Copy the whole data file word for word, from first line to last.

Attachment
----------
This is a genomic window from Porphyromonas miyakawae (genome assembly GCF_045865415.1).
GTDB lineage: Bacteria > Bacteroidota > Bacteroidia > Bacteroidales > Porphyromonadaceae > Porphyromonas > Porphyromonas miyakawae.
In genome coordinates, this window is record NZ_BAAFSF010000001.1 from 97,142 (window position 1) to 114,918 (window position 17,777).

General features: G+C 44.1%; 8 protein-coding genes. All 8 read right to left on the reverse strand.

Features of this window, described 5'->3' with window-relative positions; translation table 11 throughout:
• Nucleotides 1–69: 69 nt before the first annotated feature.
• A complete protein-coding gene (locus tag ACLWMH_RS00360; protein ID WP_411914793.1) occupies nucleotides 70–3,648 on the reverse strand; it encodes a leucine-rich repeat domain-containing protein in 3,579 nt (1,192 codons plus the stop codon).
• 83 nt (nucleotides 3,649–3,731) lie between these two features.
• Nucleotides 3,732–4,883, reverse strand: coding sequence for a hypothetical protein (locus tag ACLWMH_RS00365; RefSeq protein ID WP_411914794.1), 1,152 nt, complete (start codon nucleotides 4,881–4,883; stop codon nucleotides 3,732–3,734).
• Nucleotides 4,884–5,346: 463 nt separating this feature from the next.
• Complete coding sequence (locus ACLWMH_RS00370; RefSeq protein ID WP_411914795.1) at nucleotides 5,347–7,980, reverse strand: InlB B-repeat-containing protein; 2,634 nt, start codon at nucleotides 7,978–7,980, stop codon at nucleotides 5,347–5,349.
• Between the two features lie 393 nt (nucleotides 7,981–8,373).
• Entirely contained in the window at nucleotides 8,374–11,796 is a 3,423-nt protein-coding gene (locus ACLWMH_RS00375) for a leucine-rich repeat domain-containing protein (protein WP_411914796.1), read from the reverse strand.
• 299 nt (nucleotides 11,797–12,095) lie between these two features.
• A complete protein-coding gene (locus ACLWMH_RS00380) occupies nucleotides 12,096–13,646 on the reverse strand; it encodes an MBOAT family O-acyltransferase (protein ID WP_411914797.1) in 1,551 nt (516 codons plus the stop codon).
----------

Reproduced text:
This is a genomic window from Porphyromonas miyakawae (genome assembly GCF_045865415.1).
GTDB lineage: Bacteria > Bacteroidota > Bacteroidia > Bacteroidales > Porphyromonadaceae > Porphyromonas > Porphyromonas miyakawae.
In genome coordinates, this window is record NZ_BAAFSF010000001.1 from 97,142 (window position 1) to 114,918 (window position 17,777).

General features: G+C 44.1%; 8 protein-coding genes. All 8 read right to left on the reverse strand.

Features of this window, described 5'->3' with window-relative positions; translation table 11 throughout:
• Nucleotides 1–69: 69 nt before the first annotated feature.
• A complete protein-coding gene (locus tag ACLWMH_RS00360; protein ID WP_411914793.1) occupies nucleotides 70–3,648 on the reverse strand; it encodes a leucine-rich repeat domain-containing protein in 3,579 nt (1,192 codons plus the stop codon).
• 83 nt (nucleotides 3,649–3,731) lie between these two features.
• Nucleotides 3,732–4,883, reverse strand: coding sequence for a hypothetical protein (locus tag ACLWMH_RS00365; RefSeq protein ID WP_411914794.1), 1,152 nt, complete (start codon nucleotides 4,881–4,883; stop codon nucleotides 3,732–3,734).
• Nucleotides 4,884–5,346: 463 nt separating this feature from the next.
• Complete coding sequence (locus ACLWMH_RS00370; RefSeq protein ID WP_411914795.1) at nucleotides 5,347–7,980, reverse strand: InlB B-repeat-containing protein; 2,634 nt, start codon at nucleotides 7,978–7,980, stop codon at nucleotides 5,347–5,349.
• Between the two features lie 393 nt (nucleotides 7,981–8,373).
• Entirely contained in the window at nucleotides 8,374–11,796 is a 3,423-nt protein-coding gene (locus ACLWMH_RS00375) for a leucine-rich repeat domain-containing protein (protein WP_411914796.1), read from the reverse strand.
• 299 nt (nucleotides 11,797–12,095) lie between these two features.
• A complete protein-coding gene (locus ACLWMH_RS00380) occupies nucleotides 12,096–13,646 on the reverse strand; it encodes an MBOAT family O-acyltransferase (protein ID WP_411914797.1) in 1,551 nt (516 codons plus the stop codon).